Pittosporum undulatum Vent. was identified as an invader of forests and woodlands in southern Australia over 30 years ago (Gleadow and Ashton 1981). At the time it was predicted that its high reproductive potential, suppression of competitors, broad tolerance of environmental challenges, and changed management practices could result in serious infestations and threaten the regeneration of native eucalypt forests, unless steps were taken to control it. That prediction is becoming a reality. Seventy years ago, at Menzies Creek, in the Dandenong Ranges, east of Melbourne, there was only one female pittosporum tree in the entire village; now there are up to 6 000 saplings and mature trees per hectare. There are no eucalyptus seedlings under the coalescing canopy and plant diversity under that canopy is reduced.
In order to determine the rate and direction of invasion into neighbouring areas, a good approximation of tree age is required. A citizen science project, co-ordinated by one of us (JW), worked with the local primary school to estimate the age of trees from their circumference. Single stemmed trees (n=39) were felled 30 cm above ground level and their age determined using tree rings at two sites; at the edge of the invasion canopy, and within it. The correlation between age and circumference was highly significant at both sites; however the slopes differed between trees growing at the edge and those growing in a closed canopy. Incorporating plant growth parameters into an invasion model will determine the time it will take for P. undulatum to invade non-managed forests in the region. It was estimated that the invasion front is progressing southward from Menzies Creek at about 80 metres year-1. The eastern and western invasion fronts now threatening the Dandenongs are about 4 km apart, so if the above rate applies to those fronts, and no treatment or control measures are put in place, all the forests and woodlands in the Dandenongs will be infested within 30 years.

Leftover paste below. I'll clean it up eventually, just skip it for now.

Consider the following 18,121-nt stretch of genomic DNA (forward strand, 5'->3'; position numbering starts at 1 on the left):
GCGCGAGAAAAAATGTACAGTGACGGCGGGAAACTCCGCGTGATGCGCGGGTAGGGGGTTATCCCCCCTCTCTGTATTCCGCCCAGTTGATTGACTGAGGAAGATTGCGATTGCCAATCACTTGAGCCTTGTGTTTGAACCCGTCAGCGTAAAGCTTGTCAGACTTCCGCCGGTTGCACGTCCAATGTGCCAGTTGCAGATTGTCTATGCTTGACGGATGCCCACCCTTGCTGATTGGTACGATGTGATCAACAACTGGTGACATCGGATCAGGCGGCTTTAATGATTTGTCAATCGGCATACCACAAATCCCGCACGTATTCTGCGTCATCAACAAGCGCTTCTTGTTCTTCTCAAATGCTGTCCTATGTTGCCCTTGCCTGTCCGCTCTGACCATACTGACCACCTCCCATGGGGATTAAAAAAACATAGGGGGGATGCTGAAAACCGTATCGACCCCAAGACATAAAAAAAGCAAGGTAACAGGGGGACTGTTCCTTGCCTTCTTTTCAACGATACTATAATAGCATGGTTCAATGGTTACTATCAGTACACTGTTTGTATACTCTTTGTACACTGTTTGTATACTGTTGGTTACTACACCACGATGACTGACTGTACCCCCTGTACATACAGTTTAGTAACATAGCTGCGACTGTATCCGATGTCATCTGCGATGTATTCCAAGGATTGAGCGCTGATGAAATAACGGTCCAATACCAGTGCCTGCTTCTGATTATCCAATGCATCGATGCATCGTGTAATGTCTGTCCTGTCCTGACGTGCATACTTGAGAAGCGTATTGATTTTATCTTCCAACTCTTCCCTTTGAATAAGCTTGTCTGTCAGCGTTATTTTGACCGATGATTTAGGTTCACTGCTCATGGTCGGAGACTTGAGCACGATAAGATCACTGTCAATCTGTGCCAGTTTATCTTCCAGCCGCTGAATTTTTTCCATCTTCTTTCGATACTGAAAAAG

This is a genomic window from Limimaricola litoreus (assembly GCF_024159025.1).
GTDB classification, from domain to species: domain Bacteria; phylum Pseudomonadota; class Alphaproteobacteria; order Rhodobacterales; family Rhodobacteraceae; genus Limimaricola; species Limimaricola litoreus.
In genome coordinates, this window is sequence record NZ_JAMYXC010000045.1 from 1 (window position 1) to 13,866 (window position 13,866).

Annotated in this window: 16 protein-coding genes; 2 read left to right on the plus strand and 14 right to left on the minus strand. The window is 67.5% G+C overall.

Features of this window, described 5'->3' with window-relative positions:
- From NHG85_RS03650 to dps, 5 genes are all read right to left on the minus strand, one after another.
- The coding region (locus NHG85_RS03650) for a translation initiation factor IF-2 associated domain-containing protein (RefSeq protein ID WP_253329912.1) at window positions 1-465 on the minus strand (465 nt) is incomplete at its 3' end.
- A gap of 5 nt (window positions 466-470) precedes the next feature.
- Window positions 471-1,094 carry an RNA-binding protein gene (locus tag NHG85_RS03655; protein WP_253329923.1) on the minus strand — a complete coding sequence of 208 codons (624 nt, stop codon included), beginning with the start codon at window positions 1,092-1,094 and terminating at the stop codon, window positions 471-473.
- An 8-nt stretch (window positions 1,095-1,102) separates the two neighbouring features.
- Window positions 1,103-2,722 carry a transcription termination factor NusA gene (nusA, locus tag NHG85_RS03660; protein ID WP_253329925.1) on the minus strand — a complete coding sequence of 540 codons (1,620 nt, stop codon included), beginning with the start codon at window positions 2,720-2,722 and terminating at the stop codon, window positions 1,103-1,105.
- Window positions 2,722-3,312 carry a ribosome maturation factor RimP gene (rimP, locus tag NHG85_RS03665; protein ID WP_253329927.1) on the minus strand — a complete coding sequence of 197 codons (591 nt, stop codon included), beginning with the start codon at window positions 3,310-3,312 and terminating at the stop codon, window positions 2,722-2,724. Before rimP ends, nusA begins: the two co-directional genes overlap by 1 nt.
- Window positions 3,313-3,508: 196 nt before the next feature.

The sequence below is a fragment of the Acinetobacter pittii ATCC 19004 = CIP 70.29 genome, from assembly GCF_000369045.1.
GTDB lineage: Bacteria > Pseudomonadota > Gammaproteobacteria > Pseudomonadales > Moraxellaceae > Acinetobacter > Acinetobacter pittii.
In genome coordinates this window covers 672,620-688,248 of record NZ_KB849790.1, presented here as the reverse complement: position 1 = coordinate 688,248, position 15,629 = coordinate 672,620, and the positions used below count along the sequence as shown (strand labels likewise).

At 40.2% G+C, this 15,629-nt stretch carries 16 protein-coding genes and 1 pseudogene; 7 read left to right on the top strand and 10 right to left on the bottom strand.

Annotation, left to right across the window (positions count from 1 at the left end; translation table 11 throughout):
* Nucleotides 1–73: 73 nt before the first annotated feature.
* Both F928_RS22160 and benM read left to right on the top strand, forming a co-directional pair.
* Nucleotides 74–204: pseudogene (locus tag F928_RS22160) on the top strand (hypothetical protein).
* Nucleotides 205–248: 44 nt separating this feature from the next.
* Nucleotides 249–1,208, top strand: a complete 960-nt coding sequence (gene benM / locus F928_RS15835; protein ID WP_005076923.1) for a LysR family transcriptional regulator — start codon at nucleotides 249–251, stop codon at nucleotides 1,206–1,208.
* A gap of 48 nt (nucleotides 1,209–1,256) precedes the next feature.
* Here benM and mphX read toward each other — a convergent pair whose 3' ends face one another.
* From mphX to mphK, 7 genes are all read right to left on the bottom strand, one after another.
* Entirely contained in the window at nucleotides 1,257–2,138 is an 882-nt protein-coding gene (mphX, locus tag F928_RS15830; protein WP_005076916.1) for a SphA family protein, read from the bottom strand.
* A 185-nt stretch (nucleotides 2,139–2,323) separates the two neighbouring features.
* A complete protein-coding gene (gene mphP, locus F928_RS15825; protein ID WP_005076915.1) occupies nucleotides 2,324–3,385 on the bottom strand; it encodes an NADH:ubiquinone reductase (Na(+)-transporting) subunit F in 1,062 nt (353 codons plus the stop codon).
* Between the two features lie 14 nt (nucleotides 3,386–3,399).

The gender ratio of P. undulatum suggests that only about 30% of the population needs to be treated or controlled – the female trees carrying viable capsules – thereby reducing the cost of treatment greatly. While there are significant knowledge gaps in the area of population genetics, sex ratios and growth rates in different environments, it is important that coordinated action be taken soon to preserve the biodiversity of areas of significance to greater Melbourne and other areas of Victoria and Australia, wherever its invasions have become well established.
Cite this article as:
Gleadow, R. and Walker, J. (2014). The invasion of Pittosporum undulatum in the Dandenong Ranges, Victoria: realising predictions about rates and impact. Plant Protection Quarterly 29(3), 111-117.